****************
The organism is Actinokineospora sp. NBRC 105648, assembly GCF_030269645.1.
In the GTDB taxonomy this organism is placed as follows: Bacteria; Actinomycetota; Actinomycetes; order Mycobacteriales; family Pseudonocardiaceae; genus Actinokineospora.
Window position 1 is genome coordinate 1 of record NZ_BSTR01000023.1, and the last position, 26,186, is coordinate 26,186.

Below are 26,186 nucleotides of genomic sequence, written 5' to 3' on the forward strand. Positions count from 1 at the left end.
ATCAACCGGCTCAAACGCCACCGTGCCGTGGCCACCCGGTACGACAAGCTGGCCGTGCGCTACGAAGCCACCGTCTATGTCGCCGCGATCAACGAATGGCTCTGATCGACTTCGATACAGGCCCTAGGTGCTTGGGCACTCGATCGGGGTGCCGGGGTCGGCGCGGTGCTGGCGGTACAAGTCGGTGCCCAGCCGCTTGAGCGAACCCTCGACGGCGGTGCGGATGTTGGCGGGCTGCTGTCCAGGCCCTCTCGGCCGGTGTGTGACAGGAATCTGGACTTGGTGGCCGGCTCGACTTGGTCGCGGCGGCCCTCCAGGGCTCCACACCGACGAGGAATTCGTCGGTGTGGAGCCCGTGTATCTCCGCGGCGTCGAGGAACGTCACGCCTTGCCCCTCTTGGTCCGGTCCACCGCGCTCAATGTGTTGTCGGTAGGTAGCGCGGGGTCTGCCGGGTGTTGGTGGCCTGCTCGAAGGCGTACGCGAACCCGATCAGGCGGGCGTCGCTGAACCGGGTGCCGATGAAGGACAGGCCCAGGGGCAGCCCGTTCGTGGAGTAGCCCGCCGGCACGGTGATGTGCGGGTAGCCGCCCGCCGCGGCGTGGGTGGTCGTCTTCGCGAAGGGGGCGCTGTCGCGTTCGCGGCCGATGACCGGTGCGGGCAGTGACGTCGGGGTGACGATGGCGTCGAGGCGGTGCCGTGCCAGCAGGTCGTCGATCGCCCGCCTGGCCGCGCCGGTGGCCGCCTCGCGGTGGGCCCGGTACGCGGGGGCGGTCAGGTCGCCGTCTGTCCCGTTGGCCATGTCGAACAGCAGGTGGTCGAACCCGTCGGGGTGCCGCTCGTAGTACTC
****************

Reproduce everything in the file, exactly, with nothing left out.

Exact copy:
The organism is Actinokineospora sp. NBRC 105648, assembly GCF_030269645.1.
In the GTDB taxonomy this organism is placed as follows: Bacteria; Actinomycetota; Actinomycetes; order Mycobacteriales; family Pseudonocardiaceae; genus Actinokineospora.
Window position 1 is genome coordinate 1 of record NZ_BSTR01000023.1, and the last position, 26,186, is coordinate 26,186.

Below are 26,186 nucleotides of genomic sequence, written 5' to 3' on the forward strand. Positions count from 1 at the left end.
ATCAACCGGCTCAAACGCCACCGTGCCGTGGCCACCCGGTACGACAAGCTGGCCGTGCGCTACGAAGCCACCGTCTATGTCGCCGCGATCAACGAATGGCTCTGATCGACTTCGATACAGGCCCTAGGTGCTTGGGCACTCGATCGGGGTGCCGGGGTCGGCGCGGTGCTGGCGGTACAAGTCGGTGCCCAGCCGCTTGAGCGAACCCTCGACGGCGGTGCGGATGTTGGCGGGCTGCTGTCCAGGCCCTCTCGGCCGGTGTGTGACAGGAATCTGGACTTGGTGGCCGGCTCGACTTGGTCGCGGCGGCCCTCCAGGGCTCCACACCGACGAGGAATTCGTCGGTGTGGAGCCCGTGTATCTCCGCGGCGTCGAGGAACGTCACGCCTTGCCCCTCTTGGTCCGGTCCACCGCGCTCAATGTGTTGTCGGTAGGTAGCGCGGGGTCTGCCGGGTGTTGGTGGCCTGCTCGAAGGCGTACGCGAACCCGATCAGGCGGGCGTCGCTGAACCGGGTGCCGATGAAGGACAGGCCCAGGGGCAGCCCGTTCGTGGAGTAGCCCGCCGGCACGGTGATGTGCGGGTAGCCGCCCGCCGCGGCGTGGGTGGTCGTCTTCGCGAAGGGGGCGCTGTCGCGTTCGCGGCCGATGACCGGTGCGGGCAGTGACGTCGGGGTGACGATGGCGTCGAGGCGGTGCCGTGCCAGCAGGTCGTCGATCGCCCGCCTGGCCGCGCCGGTGGCCGCCTCGCGGTGGGCCCGGTACGCGGGGGCGGTCAGGTCGCCGTCTGTCCCGTTGGCCATGTCGAACAGCAGGTGGTCGAACCCGTCGGGGTGCCGCTCGTAGTACTC